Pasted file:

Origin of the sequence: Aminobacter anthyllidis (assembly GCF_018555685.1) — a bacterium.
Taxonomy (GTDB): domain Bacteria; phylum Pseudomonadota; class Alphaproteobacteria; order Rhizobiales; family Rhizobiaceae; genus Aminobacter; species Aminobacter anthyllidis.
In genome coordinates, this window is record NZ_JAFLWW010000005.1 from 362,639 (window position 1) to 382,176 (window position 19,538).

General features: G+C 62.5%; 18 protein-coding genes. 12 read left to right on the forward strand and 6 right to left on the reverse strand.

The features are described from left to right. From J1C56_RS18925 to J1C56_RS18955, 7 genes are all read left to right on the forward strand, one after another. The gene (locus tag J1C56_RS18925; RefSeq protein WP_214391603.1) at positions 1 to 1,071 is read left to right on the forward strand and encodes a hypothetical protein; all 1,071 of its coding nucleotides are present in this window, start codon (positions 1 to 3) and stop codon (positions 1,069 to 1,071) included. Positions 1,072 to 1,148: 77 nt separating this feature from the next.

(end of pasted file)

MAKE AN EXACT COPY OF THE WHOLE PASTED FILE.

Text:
Origin of the sequence: Aminobacter anthyllidis (assembly GCF_018555685.1) — a bacterium.
Taxonomy (GTDB): domain Bacteria; phylum Pseudomonadota; class Alphaproteobacteria; order Rhizobiales; family Rhizobiaceae; genus Aminobacter; species Aminobacter anthyllidis.
In genome coordinates, this window is record NZ_JAFLWW010000005.1 from 362,639 (window position 1) to 382,176 (window position 19,538).

General features: G+C 62.5%; 18 protein-coding genes. 12 read left to right on the forward strand and 6 right to left on the reverse strand.

The features are described from left to right. From J1C56_RS18925 to J1C56_RS18955, 7 genes are all read left to right on the forward strand, one after another. The gene (locus tag J1C56_RS18925; RefSeq protein WP_214391603.1) at positions 1 to 1,071 is read left to right on the forward strand and encodes a hypothetical protein; all 1,071 of its coding nucleotides are present in this window, start codon (positions 1 to 3) and stop codon (positions 1,069 to 1,071) included. Positions 1,072 to 1,148: 77 nt separating this feature from the next.